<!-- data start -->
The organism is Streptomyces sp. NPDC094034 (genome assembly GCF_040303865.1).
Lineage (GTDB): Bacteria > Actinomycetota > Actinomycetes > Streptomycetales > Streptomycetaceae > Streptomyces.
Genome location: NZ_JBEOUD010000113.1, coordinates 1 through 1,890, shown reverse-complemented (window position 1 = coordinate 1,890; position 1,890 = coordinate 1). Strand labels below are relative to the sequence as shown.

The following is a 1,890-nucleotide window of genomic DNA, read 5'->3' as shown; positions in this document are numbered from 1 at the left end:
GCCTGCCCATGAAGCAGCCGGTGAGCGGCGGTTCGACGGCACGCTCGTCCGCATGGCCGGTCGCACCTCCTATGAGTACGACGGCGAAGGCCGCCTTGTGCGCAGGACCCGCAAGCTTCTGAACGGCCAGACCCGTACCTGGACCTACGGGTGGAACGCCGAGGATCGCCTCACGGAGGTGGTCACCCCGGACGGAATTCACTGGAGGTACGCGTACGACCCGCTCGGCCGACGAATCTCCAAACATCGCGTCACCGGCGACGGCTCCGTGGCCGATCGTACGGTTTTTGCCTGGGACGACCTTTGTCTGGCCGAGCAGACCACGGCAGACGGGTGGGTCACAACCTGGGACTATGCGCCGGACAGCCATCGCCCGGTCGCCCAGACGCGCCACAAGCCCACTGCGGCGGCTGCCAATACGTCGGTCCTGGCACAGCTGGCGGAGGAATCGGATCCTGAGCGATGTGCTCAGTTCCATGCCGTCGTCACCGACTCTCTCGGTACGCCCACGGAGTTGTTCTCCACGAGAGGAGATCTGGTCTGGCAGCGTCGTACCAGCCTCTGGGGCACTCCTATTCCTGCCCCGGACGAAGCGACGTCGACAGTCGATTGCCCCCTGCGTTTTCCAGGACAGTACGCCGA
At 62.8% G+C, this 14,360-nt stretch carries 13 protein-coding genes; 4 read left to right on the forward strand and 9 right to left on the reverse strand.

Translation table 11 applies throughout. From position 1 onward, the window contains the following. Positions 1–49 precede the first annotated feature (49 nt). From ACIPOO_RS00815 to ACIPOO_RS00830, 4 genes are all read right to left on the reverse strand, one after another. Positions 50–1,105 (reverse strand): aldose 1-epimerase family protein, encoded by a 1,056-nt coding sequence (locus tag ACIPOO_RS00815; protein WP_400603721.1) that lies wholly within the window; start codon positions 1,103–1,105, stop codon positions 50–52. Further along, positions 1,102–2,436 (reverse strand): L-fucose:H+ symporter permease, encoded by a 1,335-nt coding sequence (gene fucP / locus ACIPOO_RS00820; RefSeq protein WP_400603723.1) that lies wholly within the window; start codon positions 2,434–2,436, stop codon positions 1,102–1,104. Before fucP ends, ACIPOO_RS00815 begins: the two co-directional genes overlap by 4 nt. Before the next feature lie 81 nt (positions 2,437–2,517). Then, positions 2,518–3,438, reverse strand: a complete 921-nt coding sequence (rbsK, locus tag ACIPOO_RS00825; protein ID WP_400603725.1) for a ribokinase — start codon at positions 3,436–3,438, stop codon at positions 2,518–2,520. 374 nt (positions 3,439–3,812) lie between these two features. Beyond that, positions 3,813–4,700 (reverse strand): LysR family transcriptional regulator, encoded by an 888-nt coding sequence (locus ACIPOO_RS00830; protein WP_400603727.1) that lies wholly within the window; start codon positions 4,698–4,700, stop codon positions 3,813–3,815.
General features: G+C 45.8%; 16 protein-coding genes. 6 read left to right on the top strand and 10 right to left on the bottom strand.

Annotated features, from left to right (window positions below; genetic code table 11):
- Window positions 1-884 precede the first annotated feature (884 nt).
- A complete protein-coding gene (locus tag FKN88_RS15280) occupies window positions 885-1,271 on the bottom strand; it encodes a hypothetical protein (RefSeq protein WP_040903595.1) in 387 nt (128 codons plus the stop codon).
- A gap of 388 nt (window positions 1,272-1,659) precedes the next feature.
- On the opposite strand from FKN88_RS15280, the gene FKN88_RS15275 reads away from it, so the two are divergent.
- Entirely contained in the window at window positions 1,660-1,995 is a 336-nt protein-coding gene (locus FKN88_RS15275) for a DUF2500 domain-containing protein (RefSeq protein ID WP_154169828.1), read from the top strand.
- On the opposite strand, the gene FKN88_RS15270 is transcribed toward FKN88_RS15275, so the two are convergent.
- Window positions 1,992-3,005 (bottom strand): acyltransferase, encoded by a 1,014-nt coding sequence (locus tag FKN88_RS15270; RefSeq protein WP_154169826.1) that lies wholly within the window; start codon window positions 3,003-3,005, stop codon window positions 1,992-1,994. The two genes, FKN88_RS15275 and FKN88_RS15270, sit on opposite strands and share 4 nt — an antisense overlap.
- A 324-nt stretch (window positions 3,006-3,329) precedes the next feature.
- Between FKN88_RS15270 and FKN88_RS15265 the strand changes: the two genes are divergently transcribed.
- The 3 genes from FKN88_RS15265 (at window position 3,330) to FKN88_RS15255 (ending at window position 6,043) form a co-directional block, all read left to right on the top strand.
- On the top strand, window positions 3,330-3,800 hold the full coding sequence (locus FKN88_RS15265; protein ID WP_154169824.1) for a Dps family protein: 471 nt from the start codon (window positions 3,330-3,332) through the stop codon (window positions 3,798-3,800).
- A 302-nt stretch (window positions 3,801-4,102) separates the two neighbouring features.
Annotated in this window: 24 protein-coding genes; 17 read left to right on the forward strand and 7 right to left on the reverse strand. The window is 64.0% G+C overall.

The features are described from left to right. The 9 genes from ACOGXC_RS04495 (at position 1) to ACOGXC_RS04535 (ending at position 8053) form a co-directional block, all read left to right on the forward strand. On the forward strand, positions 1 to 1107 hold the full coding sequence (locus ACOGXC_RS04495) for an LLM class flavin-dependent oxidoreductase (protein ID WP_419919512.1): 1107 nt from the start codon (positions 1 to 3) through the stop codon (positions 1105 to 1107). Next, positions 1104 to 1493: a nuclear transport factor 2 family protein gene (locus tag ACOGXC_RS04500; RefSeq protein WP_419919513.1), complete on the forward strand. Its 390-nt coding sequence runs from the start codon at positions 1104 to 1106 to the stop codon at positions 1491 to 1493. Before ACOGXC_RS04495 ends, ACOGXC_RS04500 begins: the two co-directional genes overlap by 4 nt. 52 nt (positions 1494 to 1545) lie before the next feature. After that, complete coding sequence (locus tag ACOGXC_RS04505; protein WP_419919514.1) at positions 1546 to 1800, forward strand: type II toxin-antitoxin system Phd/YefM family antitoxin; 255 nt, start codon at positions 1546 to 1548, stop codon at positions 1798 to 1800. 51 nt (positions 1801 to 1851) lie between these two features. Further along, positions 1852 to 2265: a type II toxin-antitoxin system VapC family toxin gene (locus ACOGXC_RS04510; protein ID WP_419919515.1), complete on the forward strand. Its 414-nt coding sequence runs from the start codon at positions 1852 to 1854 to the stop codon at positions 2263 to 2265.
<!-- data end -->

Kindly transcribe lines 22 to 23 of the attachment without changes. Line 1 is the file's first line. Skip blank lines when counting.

Annotated in this window: 24 protein-coding genes; 17 read left to right on the forward strand and 7 right to left on the reverse strand. The window is 64.0% G+C overall.

The features are described from left to right. The 9 genes from ACOGXC_RS04495 (at position 1) to ACOGXC_RS04535 (ending at position 8053) form a co-directional block, all read left to right on the forward strand. On the forward strand, positions 1 to 1107 hold the full coding sequence (locus ACOGXC_RS04495) for an LLM class flavin-dependent oxidoreductase (protein ID WP_419919512.1): 1107 nt from the start codon (positions 1 to 3) through the stop codon (positions 1105 to 1107). Next, positions 1104 to 1493: a nuclear transport factor 2 family protein gene (locus tag ACOGXC_RS04500; RefSeq protein WP_419919513.1), complete on the forward strand. Its 390-nt coding sequence runs from the start codon at positions 1104 to 1106 to the stop codon at positions 1491 to 1493. Before ACOGXC_RS04495 ends, ACOGXC_RS04500 begins: the two co-directional genes overlap by 4 nt. 52 nt (positions 1494 to 1545) lie before the next feature. After that, complete coding sequence (locus tag ACOGXC_RS04505; protein WP_419919514.1) at positions 1546 to 1800, forward strand: type II toxin-antitoxin system Phd/YefM family antitoxin; 255 nt, start codon at positions 1546 to 1548, stop codon at positions 1798 to 1800. 51 nt (positions 1801 to 1851) lie between these two features. Further along, positions 1852 to 2265: a type II toxin-antitoxin system VapC family toxin gene (locus ACOGXC_RS04510; protein ID WP_419919515.1), complete on the forward strand. Its 414-nt coding sequence runs from the start codon at positions 1852 to 1854 to the stop codon at positions 2263 to 2265.